Ubud surely grew into a lively tourist destination because several prominent Hindu temples were built in and around it. One such temple was smartly placed on the site of a natural spring, called the Holy Springs by the locals. To reach the Holy Springs we chose to rent a scooter (yes, this is the same scooter that winds up with the flat tire by days end), and brave the 50 minute ride into the rural outskirts of Ubud. Our route took us through the rice paddy terraced countryside and several tiny villages before we reached the springs’ obscure hiding place. (I say it was “hiding” because we saw zero road signs pointing to it and relied solely on gestures and nods from villagers to find it.)

We had such a blast that day. Even before the springs, we scooted over to the aptly-named Monkey Forest. For more reasons than just its monkeys, the whole place was very cool with temples, statues and hidden pathways all winding beneath a thick forest canopy.



Next we toured the art museum of Antonio Blanco. The grounds of the museum were as good as the art itself.


The scooter ride to the Holy Springs was quite an adventure. While on the streets within the town, we felt like a bee moving through the hive. Other scooters buzzed us on all sides…sometimes coming within inches. It was exciting indeed. Once we’d cleared the busier city streets and motored to the edges, we were amazed to see shop after shop of eye-catching artwork. Furniture makers, sculptors, painters, glassworkers, wood carvers and more…all displaying their incredibly beautiful works at roadside. What a dream place this would be for a buyer from Gardenridge.

Once at the Holy Springs we participated in a cleansing ritual. This involved wearing a sarong and bathing in each of the spring-sourced fountains- bathing meant three splashes to the body, three dunks over the head, and three swallows of the water. Then repeat that ritual at each of the dozen water shoots feeding into multiple bathing pools. Jessica did it all, except for swallowing the water. She kinda pretended to drink it. Perhaps a wise move since we’d already laid eyes on the larger spring-fed pool from which this water flowed. It had plenty of algae growing in it and quite a few fish. I drank my three swallows from the first shoot, but then thought better of it and faked the rest.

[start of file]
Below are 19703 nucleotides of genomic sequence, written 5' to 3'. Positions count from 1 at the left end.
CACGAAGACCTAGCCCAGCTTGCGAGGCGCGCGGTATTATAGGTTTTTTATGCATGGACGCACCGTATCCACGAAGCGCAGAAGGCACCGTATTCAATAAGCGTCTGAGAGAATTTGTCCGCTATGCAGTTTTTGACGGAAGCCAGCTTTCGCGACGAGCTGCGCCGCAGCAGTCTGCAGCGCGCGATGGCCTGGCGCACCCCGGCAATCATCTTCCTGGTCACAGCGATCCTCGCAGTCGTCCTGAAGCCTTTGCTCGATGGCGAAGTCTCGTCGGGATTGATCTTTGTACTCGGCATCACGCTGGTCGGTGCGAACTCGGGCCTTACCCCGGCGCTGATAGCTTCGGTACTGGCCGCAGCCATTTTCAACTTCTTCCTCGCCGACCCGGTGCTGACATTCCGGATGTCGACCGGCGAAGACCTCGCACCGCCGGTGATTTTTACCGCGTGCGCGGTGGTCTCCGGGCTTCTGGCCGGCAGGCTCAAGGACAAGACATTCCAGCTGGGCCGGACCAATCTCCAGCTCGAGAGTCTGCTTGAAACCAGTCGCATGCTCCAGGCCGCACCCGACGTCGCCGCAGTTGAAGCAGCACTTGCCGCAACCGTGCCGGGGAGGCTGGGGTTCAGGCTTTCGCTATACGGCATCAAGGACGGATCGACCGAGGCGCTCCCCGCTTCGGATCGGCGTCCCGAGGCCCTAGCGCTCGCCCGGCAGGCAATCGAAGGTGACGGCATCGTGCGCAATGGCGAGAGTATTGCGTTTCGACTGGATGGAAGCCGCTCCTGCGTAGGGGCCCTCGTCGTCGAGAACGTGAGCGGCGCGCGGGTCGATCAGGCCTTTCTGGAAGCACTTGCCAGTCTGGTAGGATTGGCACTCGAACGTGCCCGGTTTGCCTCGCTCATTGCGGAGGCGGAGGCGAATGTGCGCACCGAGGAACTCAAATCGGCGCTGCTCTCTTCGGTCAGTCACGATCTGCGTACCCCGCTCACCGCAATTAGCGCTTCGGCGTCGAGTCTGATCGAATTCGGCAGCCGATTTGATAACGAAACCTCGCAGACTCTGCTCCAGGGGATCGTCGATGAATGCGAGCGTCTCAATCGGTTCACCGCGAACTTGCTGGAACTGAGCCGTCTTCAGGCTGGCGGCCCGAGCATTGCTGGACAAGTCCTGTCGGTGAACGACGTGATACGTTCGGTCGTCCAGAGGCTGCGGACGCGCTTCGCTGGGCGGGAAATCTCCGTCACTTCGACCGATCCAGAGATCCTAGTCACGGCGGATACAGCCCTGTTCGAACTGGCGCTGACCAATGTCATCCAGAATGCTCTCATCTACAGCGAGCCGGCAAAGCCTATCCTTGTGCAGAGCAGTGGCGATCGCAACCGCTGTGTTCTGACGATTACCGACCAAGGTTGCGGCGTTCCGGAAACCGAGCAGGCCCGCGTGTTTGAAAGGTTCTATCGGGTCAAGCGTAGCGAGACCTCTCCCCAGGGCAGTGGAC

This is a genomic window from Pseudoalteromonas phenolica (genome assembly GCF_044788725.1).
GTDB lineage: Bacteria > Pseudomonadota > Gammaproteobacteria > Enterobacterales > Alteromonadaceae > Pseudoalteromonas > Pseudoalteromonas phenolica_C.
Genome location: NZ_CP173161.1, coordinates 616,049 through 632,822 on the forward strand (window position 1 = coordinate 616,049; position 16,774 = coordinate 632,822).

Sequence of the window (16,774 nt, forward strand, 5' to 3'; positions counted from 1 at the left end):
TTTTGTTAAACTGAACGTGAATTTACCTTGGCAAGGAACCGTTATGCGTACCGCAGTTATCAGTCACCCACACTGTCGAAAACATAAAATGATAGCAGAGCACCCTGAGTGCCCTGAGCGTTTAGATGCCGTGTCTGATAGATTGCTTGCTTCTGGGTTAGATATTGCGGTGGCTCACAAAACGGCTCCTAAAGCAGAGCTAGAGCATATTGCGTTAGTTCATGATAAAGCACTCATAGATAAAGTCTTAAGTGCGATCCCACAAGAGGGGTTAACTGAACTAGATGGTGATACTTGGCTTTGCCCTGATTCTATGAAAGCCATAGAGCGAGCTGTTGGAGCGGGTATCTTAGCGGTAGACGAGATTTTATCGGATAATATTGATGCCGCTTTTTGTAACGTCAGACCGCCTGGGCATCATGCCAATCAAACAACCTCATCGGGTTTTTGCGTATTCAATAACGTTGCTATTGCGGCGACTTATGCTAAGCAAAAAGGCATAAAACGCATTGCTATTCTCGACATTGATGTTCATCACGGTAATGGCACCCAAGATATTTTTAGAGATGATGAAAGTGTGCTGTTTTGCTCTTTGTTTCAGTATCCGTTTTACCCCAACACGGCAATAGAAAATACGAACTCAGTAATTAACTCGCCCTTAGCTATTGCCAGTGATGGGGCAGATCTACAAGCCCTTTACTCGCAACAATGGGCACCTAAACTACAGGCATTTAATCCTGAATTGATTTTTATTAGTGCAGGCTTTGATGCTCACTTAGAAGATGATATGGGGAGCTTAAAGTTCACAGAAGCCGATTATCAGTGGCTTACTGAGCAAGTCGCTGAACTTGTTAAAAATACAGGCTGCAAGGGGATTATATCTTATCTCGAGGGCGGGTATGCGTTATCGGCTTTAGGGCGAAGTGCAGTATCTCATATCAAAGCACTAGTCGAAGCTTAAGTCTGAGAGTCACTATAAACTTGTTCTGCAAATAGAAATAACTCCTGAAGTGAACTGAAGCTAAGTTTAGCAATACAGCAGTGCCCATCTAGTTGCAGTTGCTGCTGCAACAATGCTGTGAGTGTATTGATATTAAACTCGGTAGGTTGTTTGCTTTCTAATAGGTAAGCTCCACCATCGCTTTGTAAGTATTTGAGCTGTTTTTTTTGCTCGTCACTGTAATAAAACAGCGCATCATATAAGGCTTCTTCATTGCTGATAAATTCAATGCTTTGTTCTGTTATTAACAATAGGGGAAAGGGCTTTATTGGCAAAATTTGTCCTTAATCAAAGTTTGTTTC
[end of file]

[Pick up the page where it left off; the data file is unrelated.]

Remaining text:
We could have visited the Holy Springs and never taken a dip; plenty of people were there simply observing. But that’s not how we roll. Getting ourselves immersed in the culture was far more fun. Plus, who doesn’t need a little cleansing from time to time?



The clean team.

A Hellish Turn at the Holy Springs

One more tidbit related to our visit to the Holy Springs, mentioned only because it is somewhat emblematic of one of the least pleasurable aspects of Indonesia- the shopping. Due to the nature of our trip, Jessica and I are not able to buy pretty things; we simply cannot carry more items in our already stuffed packs. However, we do sometimes enjoy “window shopping” to see the kinds of interesting things for sale in whichever country we’re in. What we found frequently in Indonesia were shop owners that had taken the concept of friendly to an uncomfortable extreme. Meaning, they would occasionally cross the line and become pushy and desperate for a sale. That had the immediate effect of turning us off like a switch.

When we exited the Holy Springs we entered an area with a row of souvenir shops. All too soon we were barked at so aggressively by the sellers we just wanted to run screaming from the area. Not even this did they make easy, the row of shops we’d entered turned left and right without ending until we were sure to be caught in a hellish labyrinth. Finally, we saw an escape route to the parking lot and ran for our lives. Ugh! Don’t they know they’d sell 10 times as much merchandise if they didn’t scare people off?

Thankfully, this style of salesmanship was not everywhere. We did enter shops in other areas of Bali and enjoyed the experience very much.

Also in Ubud…

We went to a classic Balinese dance. The performers knocked our socks off! The whole thing was simply mesmerizing. We’d never seen anything like it. So precise were their movements; even the dance of the eyes. We were thoroughly impressed.

Shipwreck Diving in Amed

Amed is a part of Bali located along the upper portion of the eastern coast. I’m really not sure if Amed is a city or just the name for that region. It’s not like we saw any big signs that said, Welcome to Amed. Neither city, nor town, nor even village would be a fitting label, anyway…at least not for what we found. There was basically one asphalt road that curved in unison with the coastline and that was it. Small hotels, restaurants, mini-stores and dive shops fit in uncrowded clusters along either side of the street for a couple-mile stretch. Nothing too fancy, mind you…no name brand hotels or restaurants were seen. We saw only sweet little family-run operations that were generally well-done, comfortable and very cheap. Amed has so far been untouched by commercialism and greed. Hallelujah!